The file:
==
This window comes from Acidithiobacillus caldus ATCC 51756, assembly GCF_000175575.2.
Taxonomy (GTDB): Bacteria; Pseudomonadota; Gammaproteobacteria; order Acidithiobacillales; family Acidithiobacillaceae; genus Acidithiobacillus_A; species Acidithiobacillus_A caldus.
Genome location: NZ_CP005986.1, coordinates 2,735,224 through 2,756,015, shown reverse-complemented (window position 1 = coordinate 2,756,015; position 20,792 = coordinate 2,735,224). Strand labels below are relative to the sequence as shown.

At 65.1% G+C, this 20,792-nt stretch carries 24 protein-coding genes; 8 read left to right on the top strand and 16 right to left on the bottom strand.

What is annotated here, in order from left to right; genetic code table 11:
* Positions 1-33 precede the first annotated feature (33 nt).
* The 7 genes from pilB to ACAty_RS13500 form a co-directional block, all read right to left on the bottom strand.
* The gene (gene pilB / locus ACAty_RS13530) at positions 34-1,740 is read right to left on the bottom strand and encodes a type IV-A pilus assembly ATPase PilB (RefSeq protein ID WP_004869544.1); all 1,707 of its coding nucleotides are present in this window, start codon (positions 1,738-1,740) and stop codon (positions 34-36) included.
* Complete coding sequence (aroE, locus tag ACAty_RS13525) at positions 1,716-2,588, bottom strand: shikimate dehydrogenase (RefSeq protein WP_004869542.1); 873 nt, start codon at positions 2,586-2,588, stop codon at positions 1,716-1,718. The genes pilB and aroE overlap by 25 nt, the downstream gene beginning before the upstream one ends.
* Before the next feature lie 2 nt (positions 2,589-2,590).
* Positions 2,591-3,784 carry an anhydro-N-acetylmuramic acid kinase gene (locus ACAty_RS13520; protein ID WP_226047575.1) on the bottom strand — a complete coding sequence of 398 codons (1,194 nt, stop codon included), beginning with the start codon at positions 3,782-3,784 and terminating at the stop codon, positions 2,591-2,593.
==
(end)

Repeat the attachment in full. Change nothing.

This window comes from Acidithiobacillus caldus ATCC 51756, assembly GCF_000175575.2.
Taxonomy (GTDB): Bacteria; Pseudomonadota; Gammaproteobacteria; order Acidithiobacillales; family Acidithiobacillaceae; genus Acidithiobacillus_A; species Acidithiobacillus_A caldus.
Genome location: NZ_CP005986.1, coordinates 2,735,224 through 2,756,015, shown reverse-complemented (window position 1 = coordinate 2,756,015; position 20,792 = coordinate 2,735,224). Strand labels below are relative to the sequence as shown.

At 65.1% G+C, this 20,792-nt stretch carries 24 protein-coding genes; 8 read left to right on the top strand and 16 right to left on the bottom strand.

What is annotated here, in order from left to right; genetic code table 11:
* Positions 1-33 precede the first annotated feature (33 nt).
* The 7 genes from pilB to ACAty_RS13500 form a co-directional block, all read right to left on the bottom strand.
* The gene (gene pilB / locus ACAty_RS13530) at positions 34-1,740 is read right to left on the bottom strand and encodes a type IV-A pilus assembly ATPase PilB (RefSeq protein ID WP_004869544.1); all 1,707 of its coding nucleotides are present in this window, start codon (positions 1,738-1,740) and stop codon (positions 34-36) included.
* Complete coding sequence (aroE, locus tag ACAty_RS13525) at positions 1,716-2,588, bottom strand: shikimate dehydrogenase (RefSeq protein WP_004869542.1); 873 nt, start codon at positions 2,586-2,588, stop codon at positions 1,716-1,718. The genes pilB and aroE overlap by 25 nt, the downstream gene beginning before the upstream one ends.
* Before the next feature lie 2 nt (positions 2,589-2,590).
* Positions 2,591-3,784 carry an anhydro-N-acetylmuramic acid kinase gene (locus ACAty_RS13520; protein ID WP_226047575.1) on the bottom strand — a complete coding sequence of 398 codons (1,194 nt, stop codon included), beginning with the start codon at positions 3,782-3,784 and terminating at the stop codon, positions 2,591-2,593.